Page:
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2015 BYB community Detroit Tigers prospect rankings: just missed

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Here are 10 players that didn't quite make the cut for our top 20 prospect rankings.

Jayne Kamin-Oncea-USA TODAY Sports

Ranking prospects can sometimes be an exercise in futility, especially when you write for a Detroit Tigers blog. Some players fail, others progress, and some guys just pop up out of nowhere. Our new practice of allowing voters to select the top prospects in the organization allows for a larger margin of error, but there are still players that get snubbed. This year's honorable mentions list consists of ten prospects listed in alphabetical order. You will recognize seven of them from the prospect polls we have been running over the past few weeks, along with three more names I thought were worthy of a mention.

Anthony Castro, right-handed pitcher

Castro is a Venezuelan flamethrower who impressed scouts in his stateside debut in 2014 after making opponents look foolish as a teenager in the Venezuelan Summer League. Castro's numbers in the Gulf Coast League weren't great -- he allowed a 4.10 ERA and had a 1.67 strikeout-to-walk ratio in 59 1/3 innings -- but he can already throw 95 miles per hour as a 19 year old. He also has a couple of decent offspeed pitches in his changeup and slider, the latter of which will wreak havoc on right-handed hitters at some level. Jordan Gorosh labeled Castro a potential #4 starter last July, and later blew him up as the #1 "prospect on the rise" in the Tigers system earlier this month.

Harold Castro, second baseman

A near-clone of Betancourt, Castro's playing time has been lacking over the past few years. While he is believed to have more upside than some of his peers, Castro had a career-high 315 plate appearances between Single-A West Michigan and Advanced-A Lakeland last season. Like Betancourt, Castro has shown a knack for putting the bat on the ball. He hit .286 last season but only walked 14 times, resulting in a .327 on-base percentage. With more tools than some of the other infield prospects in the system, Castro could shoot up the rankings if he has a strong season in 2015.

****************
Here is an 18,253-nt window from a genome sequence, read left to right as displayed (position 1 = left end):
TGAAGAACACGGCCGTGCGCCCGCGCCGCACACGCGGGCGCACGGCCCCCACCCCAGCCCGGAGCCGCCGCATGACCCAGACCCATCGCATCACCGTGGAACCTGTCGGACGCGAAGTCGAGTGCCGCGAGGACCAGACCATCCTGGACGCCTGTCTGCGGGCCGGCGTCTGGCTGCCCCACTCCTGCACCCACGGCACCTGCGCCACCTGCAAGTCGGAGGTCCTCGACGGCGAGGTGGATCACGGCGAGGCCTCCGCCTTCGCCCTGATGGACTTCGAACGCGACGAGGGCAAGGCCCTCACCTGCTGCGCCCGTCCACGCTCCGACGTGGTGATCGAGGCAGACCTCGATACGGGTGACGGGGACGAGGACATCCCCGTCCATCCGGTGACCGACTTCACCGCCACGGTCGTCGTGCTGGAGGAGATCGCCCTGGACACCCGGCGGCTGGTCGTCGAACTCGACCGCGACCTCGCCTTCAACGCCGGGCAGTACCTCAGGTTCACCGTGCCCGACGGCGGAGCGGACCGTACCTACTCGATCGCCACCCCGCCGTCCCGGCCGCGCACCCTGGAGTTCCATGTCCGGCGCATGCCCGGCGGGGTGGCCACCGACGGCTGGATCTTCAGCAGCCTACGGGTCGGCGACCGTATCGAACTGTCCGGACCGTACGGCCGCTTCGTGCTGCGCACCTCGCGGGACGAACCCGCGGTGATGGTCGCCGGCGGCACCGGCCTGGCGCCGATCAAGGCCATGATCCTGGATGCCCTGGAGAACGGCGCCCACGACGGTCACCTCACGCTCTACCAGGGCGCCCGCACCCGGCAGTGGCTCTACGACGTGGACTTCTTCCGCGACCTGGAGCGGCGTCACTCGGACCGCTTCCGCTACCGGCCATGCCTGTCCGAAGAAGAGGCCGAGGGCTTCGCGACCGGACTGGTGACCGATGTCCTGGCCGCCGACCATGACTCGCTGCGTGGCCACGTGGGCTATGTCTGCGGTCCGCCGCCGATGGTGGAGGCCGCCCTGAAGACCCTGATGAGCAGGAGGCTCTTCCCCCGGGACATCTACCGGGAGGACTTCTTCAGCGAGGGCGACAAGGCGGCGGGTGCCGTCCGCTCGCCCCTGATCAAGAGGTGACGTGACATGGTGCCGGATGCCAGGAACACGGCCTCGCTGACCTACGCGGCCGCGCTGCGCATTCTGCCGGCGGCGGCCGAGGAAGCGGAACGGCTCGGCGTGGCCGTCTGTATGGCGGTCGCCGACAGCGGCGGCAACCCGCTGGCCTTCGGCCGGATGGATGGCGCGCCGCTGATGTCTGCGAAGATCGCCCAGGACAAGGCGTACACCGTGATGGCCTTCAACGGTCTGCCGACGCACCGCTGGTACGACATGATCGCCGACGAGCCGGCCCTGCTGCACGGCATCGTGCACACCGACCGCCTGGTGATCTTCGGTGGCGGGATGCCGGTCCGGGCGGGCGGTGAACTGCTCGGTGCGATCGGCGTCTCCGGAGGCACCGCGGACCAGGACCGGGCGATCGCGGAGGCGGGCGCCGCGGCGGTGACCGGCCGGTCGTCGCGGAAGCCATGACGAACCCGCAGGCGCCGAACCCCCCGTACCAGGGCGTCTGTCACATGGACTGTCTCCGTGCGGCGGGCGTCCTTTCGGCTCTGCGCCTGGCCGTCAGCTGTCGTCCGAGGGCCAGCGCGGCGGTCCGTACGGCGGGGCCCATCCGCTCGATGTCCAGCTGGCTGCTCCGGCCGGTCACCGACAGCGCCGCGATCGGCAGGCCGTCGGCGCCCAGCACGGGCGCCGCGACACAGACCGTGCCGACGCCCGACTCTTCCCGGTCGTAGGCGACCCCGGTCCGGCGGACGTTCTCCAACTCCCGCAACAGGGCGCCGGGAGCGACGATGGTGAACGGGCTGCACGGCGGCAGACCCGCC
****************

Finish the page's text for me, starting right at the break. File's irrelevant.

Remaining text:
Daniel Fields, outfielder

A Detroit native, Fields has seemingly been in the organization since the Tigers' last World Series championship. In reality, Fields was drafted out of University of Detroit Jesuit High School in 2010. He has steadily progressed his way up the minor league system, and a solid 2013 season at Double-A Erie put him on the Tigers' radar for 2014. However, a slow start at Triple-A Toledo and a broken hand resulted in what some would consider a lost season for Fields. Now 24 years old, Fields projects to be a fourth or fifth outfielder who can competently play all three defensive positions.

Steven Fuentes, third baseman

Fuentes is a 20-year-old who broke out at the plate last season, hitting .295/.356/.475 in 222 plate appearances in the New York-Penn League last season. This caught the eye of John Sickels, who ranked him the Tigers' 13th best prospect on his top 20 rankings at Minor League Ball. A great athlete who tapped into some of his considerable potential last year, Fuentes is a bit of a lottery ticket. He won't be on the Tigers' radar for a long time, but another big season could see him rocket up the organizational rankings in 2016.

Chad Green, right-handed pitcher